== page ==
Getting Things Done- How To Process Your Inbox

GTD ImageOnce you have defined your inboxes, the next step is to make sure that your inboxes are always empty by the end of the day. This is obviously challenging, since items from various places are constantly filling them. Processing these items does not mean acting on each and every one of them. It just means examining each one, identifying what it is, and deciding what action to take on it.

However, you see your inbox, you will probably be able to identify three types of items’”:

  • Junk mailThese are useless items that don’t require any action on your part. Thinking about them is a waste of your time, and the best thing to do is to delete them.

  • General mail and reference itemsThese items do not have an action associated with them, but they are something valuable to you. For instance, it could be a business card or phone number of a new contact. This is a reference item that should be saved or entered into your contact database, but there is nothing much else do it. 

  • Action items -These are the most important items in your inbox and actually create your daily work schedule. They include bills that you need to pay, reports that you need to write, and office tasks that you need to complete by the end of the day. This group also includes items that have an action, but not something to do immediately. You can’t act on them right now, but you can schedule it for later.

Emptying your inbox

Once you identify all of the items in your inboxes, emptying your them is just a matter of categorizing them and taking them off your mind. Junk inputs can be discarded, reference items can be stored in your reference system, and action items can be placed on your to-do list. Once you take them off your mind and put them on a list, they can be removed from your inbox and it goes back to empty.

Of course, there will be moments where you are not sure how to classify certain items. In these instances, you may think of keeping them in your inbox, but you should resist the urge. Do not defer from making a decision because it is not comfortable for you at the moment. If you are waiting for more information, put it in your action system so that it no longer remains in your inbox.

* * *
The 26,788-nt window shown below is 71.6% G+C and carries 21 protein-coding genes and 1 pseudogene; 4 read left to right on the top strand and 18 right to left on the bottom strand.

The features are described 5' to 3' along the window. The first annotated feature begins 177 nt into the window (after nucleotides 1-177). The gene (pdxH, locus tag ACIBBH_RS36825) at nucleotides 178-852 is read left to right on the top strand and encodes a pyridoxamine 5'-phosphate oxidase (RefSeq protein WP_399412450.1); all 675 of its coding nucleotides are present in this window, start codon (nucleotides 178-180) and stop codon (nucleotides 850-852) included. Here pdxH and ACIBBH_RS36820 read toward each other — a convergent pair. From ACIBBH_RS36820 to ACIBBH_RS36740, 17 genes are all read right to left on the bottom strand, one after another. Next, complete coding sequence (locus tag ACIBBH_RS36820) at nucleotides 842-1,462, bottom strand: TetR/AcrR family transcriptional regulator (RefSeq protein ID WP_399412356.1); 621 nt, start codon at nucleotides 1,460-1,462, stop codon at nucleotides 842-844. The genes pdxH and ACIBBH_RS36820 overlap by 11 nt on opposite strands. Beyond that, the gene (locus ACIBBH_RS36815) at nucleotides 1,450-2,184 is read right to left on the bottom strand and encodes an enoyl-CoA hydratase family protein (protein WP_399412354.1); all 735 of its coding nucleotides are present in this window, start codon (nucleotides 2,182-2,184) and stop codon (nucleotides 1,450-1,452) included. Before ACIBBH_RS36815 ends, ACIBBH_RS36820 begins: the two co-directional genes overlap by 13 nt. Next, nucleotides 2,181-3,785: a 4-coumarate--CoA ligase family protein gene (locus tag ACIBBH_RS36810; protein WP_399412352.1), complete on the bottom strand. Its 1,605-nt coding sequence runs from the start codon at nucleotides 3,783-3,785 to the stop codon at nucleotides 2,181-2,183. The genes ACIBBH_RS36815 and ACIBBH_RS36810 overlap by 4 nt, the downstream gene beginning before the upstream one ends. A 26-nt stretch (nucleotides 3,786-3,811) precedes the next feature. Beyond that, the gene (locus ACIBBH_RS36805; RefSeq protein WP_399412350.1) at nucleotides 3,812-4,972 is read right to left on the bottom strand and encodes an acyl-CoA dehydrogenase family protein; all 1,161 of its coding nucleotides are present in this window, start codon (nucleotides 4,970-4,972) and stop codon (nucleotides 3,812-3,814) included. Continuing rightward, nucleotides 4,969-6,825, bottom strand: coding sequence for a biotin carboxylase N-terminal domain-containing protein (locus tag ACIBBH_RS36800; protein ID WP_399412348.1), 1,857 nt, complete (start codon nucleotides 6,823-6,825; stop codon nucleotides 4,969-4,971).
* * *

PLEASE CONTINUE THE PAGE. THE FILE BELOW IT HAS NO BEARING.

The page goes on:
You should be able to process your inbox like this at least once in a day, preferably at the end of your day. It should also be done quickly so that you do not feel too overwhelmed with the tasks in hand.

If you have a lot of old tasks and inputs to be processed, you should still get your inbox empty quickly. This might mean going through thousands of emails, and in this case you could create a separate mailbox for old emails. This way you have the old emails for reference and still have a completely empty inbox. The main idea is to get your inbox completely clear at the end of the day and keep it that way.

Do you empty your inboxes daily? If so, what tools and techniques do you use? Comment below.

If you are an Evernote user and would like to integrate Getting Things Done with Evernote, check out Evernote: The Unofficial Guide To Getting Things Done.  This eBook will help you to become more productive by combining Evernote® with the best practices of the Getting Things Done methodology. It has helped over 13,000 people become increase their productivity over the last 12 months and it can help you today. Purchase a copy here.
Like This Post? Join Our Newsletter (it's free):